A nonprofit publication of the Kentucky Center for Public Service Journalism

State and teachers retirement systems provided update to Public Pension Oversight Board

By Tom Latek
Kentucky Today

It was good news and bad news Monday as officials with the Kentucky Retirement Systems and the Teachers Retirement System updated the Public Pension Oversight Board.

David Eager, executive director of the KRS, told the panel he believes his pension systems have bottomed out.

“Overall, the funded status dropped by .07 percent, which is teeny, compared to the prior year when it dropped by five percent,” he said. “That’s good news in a way. The insurance status increased significantly.”

Kentucky Retirement Systems Executive Director David Eager talks to the pension board on Monday in Frankfort. (Photo by Tom Latek, Kentucky Today)

He told the board the outlook is positive.

“But I caution you these are projections and are based on payroll contributions, and that is a huge red flag,” he said. “We can’t continue on that basis. The number of employees went down five percent and the payroll went down 3.9 percent. It’s unsustainable.”

Eager said the pension reforms under Senate Bill 151 were not included in their projections, as its constitutionality has not yet been decided by the Kentucky Supreme Court, which is expected to hand down its ruling next month.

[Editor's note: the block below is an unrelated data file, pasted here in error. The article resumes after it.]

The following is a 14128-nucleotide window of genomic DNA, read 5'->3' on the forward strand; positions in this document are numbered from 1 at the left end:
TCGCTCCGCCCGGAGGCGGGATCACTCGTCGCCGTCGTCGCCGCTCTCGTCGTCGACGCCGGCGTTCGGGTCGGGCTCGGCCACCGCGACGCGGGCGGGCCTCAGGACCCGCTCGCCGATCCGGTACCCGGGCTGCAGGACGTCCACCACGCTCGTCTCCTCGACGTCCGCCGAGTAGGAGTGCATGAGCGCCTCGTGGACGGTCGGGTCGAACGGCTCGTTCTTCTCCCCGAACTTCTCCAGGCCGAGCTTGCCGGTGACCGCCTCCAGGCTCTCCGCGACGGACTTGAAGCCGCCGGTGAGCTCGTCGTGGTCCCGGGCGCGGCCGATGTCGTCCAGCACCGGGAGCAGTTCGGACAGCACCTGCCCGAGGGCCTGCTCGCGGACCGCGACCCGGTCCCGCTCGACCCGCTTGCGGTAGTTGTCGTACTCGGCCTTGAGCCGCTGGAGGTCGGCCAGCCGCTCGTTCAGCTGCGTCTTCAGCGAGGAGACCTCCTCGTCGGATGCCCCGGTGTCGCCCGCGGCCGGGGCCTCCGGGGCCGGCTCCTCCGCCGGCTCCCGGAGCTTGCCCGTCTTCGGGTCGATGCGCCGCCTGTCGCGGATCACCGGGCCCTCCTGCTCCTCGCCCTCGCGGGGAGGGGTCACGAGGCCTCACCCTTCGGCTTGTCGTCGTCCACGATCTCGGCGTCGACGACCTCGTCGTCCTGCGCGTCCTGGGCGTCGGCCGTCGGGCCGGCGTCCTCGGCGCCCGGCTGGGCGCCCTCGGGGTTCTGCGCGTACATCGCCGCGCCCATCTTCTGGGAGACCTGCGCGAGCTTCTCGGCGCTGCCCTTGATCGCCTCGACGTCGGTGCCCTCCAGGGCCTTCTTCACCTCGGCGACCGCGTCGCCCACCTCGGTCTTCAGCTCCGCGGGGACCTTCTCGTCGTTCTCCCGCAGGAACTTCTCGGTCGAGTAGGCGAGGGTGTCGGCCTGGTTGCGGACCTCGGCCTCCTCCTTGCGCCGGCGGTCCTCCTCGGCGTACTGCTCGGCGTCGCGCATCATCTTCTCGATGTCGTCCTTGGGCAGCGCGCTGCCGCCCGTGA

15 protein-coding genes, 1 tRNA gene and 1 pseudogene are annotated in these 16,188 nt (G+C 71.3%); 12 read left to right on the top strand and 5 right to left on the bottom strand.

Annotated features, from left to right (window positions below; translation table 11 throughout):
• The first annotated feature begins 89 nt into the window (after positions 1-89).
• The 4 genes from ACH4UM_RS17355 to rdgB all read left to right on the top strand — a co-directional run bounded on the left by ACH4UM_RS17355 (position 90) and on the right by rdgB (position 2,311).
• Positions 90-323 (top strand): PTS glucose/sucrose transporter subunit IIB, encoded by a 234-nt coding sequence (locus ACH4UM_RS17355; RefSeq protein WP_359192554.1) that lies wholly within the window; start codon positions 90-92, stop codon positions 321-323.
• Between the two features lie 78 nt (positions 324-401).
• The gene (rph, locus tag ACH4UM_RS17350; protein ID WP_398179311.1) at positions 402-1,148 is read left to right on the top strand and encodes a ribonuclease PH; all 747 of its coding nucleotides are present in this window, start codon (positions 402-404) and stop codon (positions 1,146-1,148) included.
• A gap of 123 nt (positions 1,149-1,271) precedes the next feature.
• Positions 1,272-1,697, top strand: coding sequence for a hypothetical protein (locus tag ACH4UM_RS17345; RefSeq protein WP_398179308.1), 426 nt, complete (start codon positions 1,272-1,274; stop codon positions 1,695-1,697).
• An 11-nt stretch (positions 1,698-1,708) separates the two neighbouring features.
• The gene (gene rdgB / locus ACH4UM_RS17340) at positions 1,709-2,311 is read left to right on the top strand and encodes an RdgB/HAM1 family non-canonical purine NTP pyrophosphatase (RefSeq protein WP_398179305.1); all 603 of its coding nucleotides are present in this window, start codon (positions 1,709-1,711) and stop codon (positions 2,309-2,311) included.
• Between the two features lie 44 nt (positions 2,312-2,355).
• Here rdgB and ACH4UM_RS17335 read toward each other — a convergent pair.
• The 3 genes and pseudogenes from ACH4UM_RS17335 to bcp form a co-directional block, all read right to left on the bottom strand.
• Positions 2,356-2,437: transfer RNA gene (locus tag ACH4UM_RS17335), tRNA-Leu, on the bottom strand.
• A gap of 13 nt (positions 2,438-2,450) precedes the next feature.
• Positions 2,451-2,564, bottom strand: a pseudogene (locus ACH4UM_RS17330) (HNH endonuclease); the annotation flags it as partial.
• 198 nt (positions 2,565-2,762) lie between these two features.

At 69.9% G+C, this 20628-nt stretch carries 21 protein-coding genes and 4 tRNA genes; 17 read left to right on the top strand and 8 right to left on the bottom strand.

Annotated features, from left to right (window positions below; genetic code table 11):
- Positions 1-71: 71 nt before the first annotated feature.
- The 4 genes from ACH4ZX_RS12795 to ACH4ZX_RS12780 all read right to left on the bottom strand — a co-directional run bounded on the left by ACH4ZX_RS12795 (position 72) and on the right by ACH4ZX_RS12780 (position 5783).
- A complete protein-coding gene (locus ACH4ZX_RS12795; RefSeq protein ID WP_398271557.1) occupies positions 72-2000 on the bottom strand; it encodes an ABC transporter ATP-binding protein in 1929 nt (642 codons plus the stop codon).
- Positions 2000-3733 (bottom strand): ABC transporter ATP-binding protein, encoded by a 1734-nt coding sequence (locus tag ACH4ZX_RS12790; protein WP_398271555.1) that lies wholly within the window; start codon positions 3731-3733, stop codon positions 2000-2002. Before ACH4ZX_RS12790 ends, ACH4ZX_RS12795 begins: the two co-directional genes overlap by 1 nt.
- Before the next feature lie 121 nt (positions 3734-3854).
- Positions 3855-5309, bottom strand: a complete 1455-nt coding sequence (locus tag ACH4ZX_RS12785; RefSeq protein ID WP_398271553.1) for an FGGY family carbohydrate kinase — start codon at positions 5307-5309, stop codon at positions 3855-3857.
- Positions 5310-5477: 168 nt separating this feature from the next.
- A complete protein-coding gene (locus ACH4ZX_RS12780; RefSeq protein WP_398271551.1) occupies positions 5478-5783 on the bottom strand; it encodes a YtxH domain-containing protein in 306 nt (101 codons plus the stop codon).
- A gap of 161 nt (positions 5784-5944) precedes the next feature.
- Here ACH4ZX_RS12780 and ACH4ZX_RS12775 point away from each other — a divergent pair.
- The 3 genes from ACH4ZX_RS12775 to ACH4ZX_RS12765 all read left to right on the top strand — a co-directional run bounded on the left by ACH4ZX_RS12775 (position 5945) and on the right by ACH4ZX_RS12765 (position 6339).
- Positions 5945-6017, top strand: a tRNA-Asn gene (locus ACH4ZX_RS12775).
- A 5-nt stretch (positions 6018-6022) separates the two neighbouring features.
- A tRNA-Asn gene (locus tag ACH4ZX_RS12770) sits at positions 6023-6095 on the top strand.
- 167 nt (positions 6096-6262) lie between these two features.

“If the Supreme Court overrules the Franklin Circuit Court decision, and/or if the General Assembly re-enacts the bill, we’re prepared for it,” he said.

Eager told lawmakers investment returns for both the pensions and insurance have exceeded forecasts. “We have $410 million more than we expected, using the assumptions that are in place.”

He also told members the change in active membership is a serious problem. “Active members are declining in all five systems, going down by the thousands,” Eager said. “So, maintaining or increasing the contributions for the Kentucky Employees Retirement System is critical. If we were to receive no contributions and no investment income, they would be insolvent in two years.”

At the same time, Eager emphasized the unfunded liability has dropped, although it still stands at $42.7 billion.

Beau Barnes, deputy executive director and General Counsel for the Teachers Retirement System, testified to the PPOB that their assets increased to $19.496, up nearly a billion dollars from a year ago, and their funding rose from 56.4 to 57.7 percent. He projects their assets to increase another billion during this fiscal year.

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